Soon to be Former-Police Commissioner Bill Bratton said that the greatest regrets he has are having to lay to rest officers that were killed in the line of duty and not doing more as the city’s top cop to repair racial tensions that threatened the city’s unity.
On Sunday, August 7, a wide-ranging interview with Bratton aired, in which he discussed his legacy as commissioner and expectations for the future, and that he has planted the seeds that will sprout after he is gone. During the ABC’s “Up Close” interview, Bratton told Bill Ritter, “Regrets — There are several.”
“Regrets at the loss of the officers… killed in the line of duty. Regrets that the racial tensions in the city, while I think we are on the path to resolving a lot of those issues, I would have like to have been farther along. Unfortunately, national events and local events have mitigated that,” Bratton said.
He called the 2014 murders of detective Rafael Ramos and Wenjian Liu “the worst crises in my 45 years in the business.”
Bratton said, “One of those things that I won’t miss… are those calls in the middle of the night, the deaths of the officers that have died during my time… You think of them all the time,” Bratton said. “So I won’t miss that aspect of it. The grief, the consoling that you have to do. It is not easy to do those eulogies, comfort those families.”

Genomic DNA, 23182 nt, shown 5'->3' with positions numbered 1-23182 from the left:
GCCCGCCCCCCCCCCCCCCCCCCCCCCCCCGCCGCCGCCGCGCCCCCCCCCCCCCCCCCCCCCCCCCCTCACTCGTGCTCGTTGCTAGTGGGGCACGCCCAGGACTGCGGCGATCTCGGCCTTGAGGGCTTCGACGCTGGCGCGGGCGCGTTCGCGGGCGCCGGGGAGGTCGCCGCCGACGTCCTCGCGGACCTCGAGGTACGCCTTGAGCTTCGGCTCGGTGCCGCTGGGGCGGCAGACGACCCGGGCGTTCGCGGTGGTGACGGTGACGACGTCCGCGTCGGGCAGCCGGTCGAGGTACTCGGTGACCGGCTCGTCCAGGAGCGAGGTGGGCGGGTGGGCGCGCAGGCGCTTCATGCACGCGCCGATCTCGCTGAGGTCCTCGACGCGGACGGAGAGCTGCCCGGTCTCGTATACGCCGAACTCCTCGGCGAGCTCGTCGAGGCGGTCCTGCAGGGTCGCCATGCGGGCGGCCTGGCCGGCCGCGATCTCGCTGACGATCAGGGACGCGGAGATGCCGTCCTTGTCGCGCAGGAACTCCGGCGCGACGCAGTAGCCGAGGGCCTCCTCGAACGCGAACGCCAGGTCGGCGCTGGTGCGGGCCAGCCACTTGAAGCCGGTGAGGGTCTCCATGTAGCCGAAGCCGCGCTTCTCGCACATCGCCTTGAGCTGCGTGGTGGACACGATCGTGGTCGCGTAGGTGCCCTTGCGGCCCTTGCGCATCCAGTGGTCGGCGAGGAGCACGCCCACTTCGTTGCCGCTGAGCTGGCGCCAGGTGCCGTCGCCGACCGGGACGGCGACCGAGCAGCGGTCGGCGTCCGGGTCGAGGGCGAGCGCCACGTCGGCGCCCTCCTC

He added that he wishes he has done more to help the public understand his officers as well as Mayor de Blasio.
“[The racial tension] has remained unresolved for 400 years,” Bratton said. “It’s flared up as it has over time and I don’t have enough time in my life to resolve it to the satisfaction that I’d like to have reached. I think we have made tremendous strides forward. But the results of that, the seeds that are being planted will sprout up after I’m gone.”
Bratton expressed confidence in that his successor will come from within his department, citing that he has done his best to prepare several people in his leadership team.
“I really committed over these couple of years knowing that I would not stay multiple years, to build a team…. [the mayor] was exposed to it at our weekly meetings. You’re going to see very little movement when I go.”
In September, James O’Neill, the NYPD’s current Chief of Department, will take over the department.